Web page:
Barb Caffrey's Blog

Writing the Elfyverse . . . and beyond

Valentine’s Day — for Love, not Conspicuous Consumption.

with 4 comments

I’m tired of these jewelry companies, et. al., framing the narrative of Valentine’s Day and turning it into a purely commercial event.

Every year around this time I grit my teeth and want to scream after seeing all the ads for jewelry, flowers, Vermont Teddy Bears, the Pajamagram, and anything else that can be sold as “a unique testament to your love” on what’s purported to be the most romantic day of the year: Valentine’s Day.

But Valentine’s Day should mean more than an evening out (lovely though that is); it should mean more than a bouquet of flowers, any piece of jewelry (no matter how lovely, or expensive, it may be); it should mean more than sending a Pajamagram or a Vermont Teddy Bear (cute as the latter is, and practical as the former can be).

No.  Valentine’s Day should be about your love for your partner.  Period.

I don’t know why this isn’t discussed more; I know I’m not the only person in the world to feel this way.  But when I see these commercials, I just get so disgusted, so irate, and so frustrated.  Many people believe exactly what these advertisers tell them to believe: that it’s important to spend money on Valentine’s Day, to have a “unique testament” to your love (in the form of the advertiser’s choice, of course), rather than to do what’s truly important — spending time with your loved one.

Take it from me: no one wonders at the end of his or her life if you should’ve given your lover (wife, husband, soulmate) another gift, or wonders if the gifts you’ve given of a monetary nature were big enough.

Instead, what people wonder about is this: “Did I spend enough time with my husband/wife/significant other?”  (Much less the ancillary questions of:  “Did I show how much I care enough?” and ” Did I love (him/her) enough?”)  Or, put another way, people wonder whether or not they fully expressed their love for their partner, and sometimes have regrets that they didn’t say or do enough emotionally.  But they certainly do not worry about whether or not they did enough financially, in the sense of gift-giving, years later!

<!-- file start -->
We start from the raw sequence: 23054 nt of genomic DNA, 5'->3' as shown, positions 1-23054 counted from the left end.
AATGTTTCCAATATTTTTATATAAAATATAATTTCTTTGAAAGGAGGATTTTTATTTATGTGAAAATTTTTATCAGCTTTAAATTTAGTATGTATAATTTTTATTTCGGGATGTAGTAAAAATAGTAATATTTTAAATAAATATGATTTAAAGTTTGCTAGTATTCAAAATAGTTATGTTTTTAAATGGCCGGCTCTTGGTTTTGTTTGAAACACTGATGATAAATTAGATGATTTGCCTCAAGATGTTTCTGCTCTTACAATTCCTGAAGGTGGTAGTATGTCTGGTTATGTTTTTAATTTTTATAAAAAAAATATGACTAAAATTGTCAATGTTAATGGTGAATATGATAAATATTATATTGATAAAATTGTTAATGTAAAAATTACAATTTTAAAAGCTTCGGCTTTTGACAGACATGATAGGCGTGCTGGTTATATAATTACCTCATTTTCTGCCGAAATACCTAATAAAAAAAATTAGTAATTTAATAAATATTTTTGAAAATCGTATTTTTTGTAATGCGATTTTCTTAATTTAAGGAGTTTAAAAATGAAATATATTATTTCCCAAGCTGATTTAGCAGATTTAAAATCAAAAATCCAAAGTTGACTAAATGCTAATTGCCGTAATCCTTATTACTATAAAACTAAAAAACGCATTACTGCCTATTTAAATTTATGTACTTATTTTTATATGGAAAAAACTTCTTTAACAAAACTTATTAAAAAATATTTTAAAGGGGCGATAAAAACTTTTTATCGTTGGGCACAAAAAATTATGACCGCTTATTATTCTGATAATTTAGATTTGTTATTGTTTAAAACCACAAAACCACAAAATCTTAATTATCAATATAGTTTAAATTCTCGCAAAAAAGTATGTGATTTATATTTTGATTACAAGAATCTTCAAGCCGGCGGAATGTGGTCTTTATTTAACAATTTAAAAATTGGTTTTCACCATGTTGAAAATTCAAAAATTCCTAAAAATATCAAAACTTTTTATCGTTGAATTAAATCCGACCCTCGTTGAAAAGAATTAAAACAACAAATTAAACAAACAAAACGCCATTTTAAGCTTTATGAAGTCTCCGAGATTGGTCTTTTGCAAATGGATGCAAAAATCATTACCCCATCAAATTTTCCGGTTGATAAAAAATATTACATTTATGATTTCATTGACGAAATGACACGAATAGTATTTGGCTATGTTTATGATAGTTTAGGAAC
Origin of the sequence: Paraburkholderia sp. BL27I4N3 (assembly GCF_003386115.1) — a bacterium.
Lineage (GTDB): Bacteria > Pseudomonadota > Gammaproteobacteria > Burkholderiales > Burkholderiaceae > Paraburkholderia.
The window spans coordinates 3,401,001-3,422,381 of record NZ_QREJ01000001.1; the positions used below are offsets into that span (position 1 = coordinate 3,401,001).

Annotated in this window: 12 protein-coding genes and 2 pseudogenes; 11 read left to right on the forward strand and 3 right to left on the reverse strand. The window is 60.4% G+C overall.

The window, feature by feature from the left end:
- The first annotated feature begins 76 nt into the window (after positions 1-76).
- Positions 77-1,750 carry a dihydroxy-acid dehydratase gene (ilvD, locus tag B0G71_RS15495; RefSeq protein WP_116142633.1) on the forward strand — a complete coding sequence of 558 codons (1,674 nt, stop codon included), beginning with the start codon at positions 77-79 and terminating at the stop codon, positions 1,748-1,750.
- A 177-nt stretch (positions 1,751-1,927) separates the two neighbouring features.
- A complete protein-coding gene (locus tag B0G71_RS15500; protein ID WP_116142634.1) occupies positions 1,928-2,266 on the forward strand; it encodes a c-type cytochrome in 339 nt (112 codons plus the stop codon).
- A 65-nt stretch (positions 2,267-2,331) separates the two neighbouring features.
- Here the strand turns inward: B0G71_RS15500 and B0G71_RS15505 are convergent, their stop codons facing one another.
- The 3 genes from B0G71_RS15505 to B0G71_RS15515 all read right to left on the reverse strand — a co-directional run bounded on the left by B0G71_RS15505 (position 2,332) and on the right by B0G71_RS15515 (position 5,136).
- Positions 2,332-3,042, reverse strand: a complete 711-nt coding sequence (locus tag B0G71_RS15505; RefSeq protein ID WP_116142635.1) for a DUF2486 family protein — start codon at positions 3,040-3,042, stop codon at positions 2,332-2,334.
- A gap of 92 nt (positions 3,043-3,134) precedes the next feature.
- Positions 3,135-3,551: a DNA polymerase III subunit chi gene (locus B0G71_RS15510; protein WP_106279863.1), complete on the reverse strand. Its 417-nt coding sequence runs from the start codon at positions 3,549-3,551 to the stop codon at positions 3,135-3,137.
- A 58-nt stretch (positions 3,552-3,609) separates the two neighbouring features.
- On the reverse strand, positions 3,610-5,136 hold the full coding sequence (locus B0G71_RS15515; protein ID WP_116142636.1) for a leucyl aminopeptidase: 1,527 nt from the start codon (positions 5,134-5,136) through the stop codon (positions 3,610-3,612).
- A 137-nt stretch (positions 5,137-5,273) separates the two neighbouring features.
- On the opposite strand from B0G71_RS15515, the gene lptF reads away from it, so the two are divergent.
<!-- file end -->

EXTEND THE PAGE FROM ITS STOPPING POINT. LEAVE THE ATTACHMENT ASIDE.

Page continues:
So, please, for those of you who truly love another, do your best to concentrate on what you have that you can’t quantify with money because it’s priceless — each other.  Spend time with one another, and love each other, and have fun because you’re so jazzed to be in each other’s presence . . . and stop “counting coup,” financially.  Please!

Written by Barb Caffrey

February 14, 2011 at 9:16 pm

4 Responses

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  1. I enjoyed your review of the book about Nixon and Anderson, but wanted to tell you Nixon was a senator, not a representative. I reserved the book at our local library and am looking forward to reading it.

    Thanks for the review.

    Mary Hannon

    February 14, 2011 at 10:27 pm

    • I’ll correct it, Mary — Nixon was elected to the House of Reps in 1946, and was elected to the US Senate in 1950, so it’s more a matter of _adding_ the latter thing (which I really did know, but was thinking more about Nixon’s dirty campaign tactics, which were evident from the start of his career). Thanks for pointing this out, and thanks much for reading my review. I hope you’ll enjoy POISONING THE PRESS. (I know I did; if I had a top ten books list, POISONING THE PRESS would’ve been #1 on my list in 2010.)

      Barb Caffrey

      February 14, 2011 at 10:29 pm

  2. […] in case you haven’t read my two previous blogs on the subject (which, for the record, are here and […]

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